Now, I didn’t win the whole Holiday bridge, but I did do well enough for the cards I was dealt. At the end of the play we have a gift exchange and we pick in the order of how well you did at bridge. I was squarely in the middle. But I felt like I had won in the knowledge department. I will be saying Helen’s signature phrase more often not just at bridge, but at anything competitive.
We have an extra week in the Christmas season this year since Thanksgiving was so early. That meant my house was decorated and ready to go leaving me plenty of time to do all the other Christmas stuff.
I had my Needlepoint Christmas lunch and my Garden Club Christmas Lunch and Auction. Those take up ten days on their own. Now that they are successfully in the rear view mirror it’s time to think about the big event. Suddenly I feel like a I am behind on Christmas.
Even though I think I have all the presents I am going to give I had not wrapped a single one until today. I have had these presents for ages. I could have done this in October, but somehow the wrapping waits until the last minute.
So I wrapped the presents that had to be mailed and got them off to day, but I am already tired of wrapping. I like my presents to look good, but take little joy in wrapping. Then it dawned on me, Carter Lange is the answer for all the presents that are not for her.
She is a great wrapper and now she is available for hire if you need wrapping help. Just send me a message and I’ll connect you. She is a very useful elf.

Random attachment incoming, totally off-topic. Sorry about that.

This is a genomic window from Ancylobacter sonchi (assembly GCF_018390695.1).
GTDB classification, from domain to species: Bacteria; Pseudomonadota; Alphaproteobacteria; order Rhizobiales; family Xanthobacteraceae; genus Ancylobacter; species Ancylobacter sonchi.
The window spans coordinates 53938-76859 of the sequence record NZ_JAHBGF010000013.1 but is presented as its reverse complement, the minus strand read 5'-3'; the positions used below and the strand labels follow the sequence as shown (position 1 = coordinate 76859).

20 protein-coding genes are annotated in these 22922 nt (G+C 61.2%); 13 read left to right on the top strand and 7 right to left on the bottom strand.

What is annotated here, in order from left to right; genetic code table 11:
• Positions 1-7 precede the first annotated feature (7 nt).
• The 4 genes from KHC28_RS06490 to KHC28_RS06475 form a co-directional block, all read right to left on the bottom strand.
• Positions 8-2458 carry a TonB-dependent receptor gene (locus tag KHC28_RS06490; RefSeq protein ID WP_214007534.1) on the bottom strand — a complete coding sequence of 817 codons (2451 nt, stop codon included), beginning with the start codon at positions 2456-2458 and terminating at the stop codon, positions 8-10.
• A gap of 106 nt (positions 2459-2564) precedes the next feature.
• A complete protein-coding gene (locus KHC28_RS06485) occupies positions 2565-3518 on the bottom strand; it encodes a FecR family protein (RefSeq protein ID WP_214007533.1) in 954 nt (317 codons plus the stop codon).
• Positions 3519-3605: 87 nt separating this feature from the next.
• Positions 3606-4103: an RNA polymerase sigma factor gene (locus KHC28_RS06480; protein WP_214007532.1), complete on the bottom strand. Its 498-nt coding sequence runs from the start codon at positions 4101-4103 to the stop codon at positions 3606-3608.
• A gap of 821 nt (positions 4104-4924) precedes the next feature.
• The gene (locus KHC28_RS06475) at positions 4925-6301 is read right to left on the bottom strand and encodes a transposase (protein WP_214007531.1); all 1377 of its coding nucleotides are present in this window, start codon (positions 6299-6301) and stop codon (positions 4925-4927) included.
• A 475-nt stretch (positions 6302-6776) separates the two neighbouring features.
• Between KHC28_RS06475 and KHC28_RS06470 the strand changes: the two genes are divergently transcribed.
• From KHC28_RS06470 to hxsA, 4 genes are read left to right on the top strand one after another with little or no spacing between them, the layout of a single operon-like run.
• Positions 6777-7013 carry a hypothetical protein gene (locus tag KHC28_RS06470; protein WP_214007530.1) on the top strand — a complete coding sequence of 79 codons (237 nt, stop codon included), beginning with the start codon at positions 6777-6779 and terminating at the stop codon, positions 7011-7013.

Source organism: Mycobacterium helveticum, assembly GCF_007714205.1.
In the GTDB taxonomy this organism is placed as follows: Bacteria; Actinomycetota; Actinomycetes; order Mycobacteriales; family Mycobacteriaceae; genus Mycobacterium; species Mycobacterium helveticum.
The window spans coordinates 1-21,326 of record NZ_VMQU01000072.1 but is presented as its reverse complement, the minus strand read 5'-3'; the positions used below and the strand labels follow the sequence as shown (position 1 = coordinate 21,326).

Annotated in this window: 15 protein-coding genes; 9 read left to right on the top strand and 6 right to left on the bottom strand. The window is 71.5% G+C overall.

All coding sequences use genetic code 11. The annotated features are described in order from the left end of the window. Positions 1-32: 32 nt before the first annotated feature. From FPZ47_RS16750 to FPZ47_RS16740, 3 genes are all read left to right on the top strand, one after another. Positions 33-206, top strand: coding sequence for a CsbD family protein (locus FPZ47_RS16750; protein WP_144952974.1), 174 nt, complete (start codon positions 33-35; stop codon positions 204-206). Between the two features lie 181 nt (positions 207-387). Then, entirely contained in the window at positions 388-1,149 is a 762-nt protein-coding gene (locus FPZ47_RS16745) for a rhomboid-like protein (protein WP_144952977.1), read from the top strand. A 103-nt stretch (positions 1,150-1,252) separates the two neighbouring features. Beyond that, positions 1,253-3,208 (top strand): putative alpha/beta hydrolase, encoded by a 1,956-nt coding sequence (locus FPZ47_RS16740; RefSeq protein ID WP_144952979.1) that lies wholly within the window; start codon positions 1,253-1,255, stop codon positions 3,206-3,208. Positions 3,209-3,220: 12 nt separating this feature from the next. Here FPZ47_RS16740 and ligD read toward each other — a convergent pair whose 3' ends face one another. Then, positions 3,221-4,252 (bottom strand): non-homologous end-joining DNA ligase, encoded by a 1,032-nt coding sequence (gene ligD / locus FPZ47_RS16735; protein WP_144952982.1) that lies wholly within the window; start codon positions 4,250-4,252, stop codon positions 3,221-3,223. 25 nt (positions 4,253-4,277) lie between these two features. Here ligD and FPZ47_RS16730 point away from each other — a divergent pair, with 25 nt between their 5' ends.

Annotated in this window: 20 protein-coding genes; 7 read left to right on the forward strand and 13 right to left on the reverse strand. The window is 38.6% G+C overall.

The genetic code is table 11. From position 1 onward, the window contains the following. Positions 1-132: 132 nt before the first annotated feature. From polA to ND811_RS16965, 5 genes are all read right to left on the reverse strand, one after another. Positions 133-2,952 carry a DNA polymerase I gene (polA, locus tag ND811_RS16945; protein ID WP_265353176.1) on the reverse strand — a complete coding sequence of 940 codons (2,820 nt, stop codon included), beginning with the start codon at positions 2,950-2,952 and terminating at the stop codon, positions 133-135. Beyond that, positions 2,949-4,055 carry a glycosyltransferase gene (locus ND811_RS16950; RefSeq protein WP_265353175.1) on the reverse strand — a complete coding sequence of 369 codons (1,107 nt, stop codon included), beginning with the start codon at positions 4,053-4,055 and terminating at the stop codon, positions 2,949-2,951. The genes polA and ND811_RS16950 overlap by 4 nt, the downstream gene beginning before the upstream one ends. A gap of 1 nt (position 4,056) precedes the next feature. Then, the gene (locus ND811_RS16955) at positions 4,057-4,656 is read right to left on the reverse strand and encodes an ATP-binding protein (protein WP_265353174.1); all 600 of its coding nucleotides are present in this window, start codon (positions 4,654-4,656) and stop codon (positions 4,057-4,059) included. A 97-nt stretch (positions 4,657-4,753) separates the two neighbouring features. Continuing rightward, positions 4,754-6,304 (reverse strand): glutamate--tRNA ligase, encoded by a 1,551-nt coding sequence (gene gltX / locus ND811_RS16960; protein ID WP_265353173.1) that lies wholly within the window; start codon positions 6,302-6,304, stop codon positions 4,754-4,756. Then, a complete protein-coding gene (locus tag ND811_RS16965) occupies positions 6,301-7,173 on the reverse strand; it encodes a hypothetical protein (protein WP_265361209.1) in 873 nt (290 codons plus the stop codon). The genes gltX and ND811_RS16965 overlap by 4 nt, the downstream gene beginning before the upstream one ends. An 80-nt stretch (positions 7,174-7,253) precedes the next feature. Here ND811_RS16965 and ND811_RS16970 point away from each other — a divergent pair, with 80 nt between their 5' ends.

Now to menu planning for Christmas Eve and Christmas Day. These twelve days go fast for us adults and slow as can be for little ones.
Carter came home last night from college. She brought a huge suitcase of things she wanted to leave at home that she didn’t need in her small dorm apartment. She said living in a small space has made her look at belongings differently. She realizes there are only certain things she needs and having a non-cluttered space brings more joy than the stuff.
This morning she woke up and began cleaning out her room including her closets. This practically brought a tear to my eye. When I got home from college I am certain I slept for the first two or three days and did nothing productive at all.
Right now Carter has three large trash bags of clothes to donate and an untold amount of trash that has gone to the bin. This industriousness is a most welcome surprise.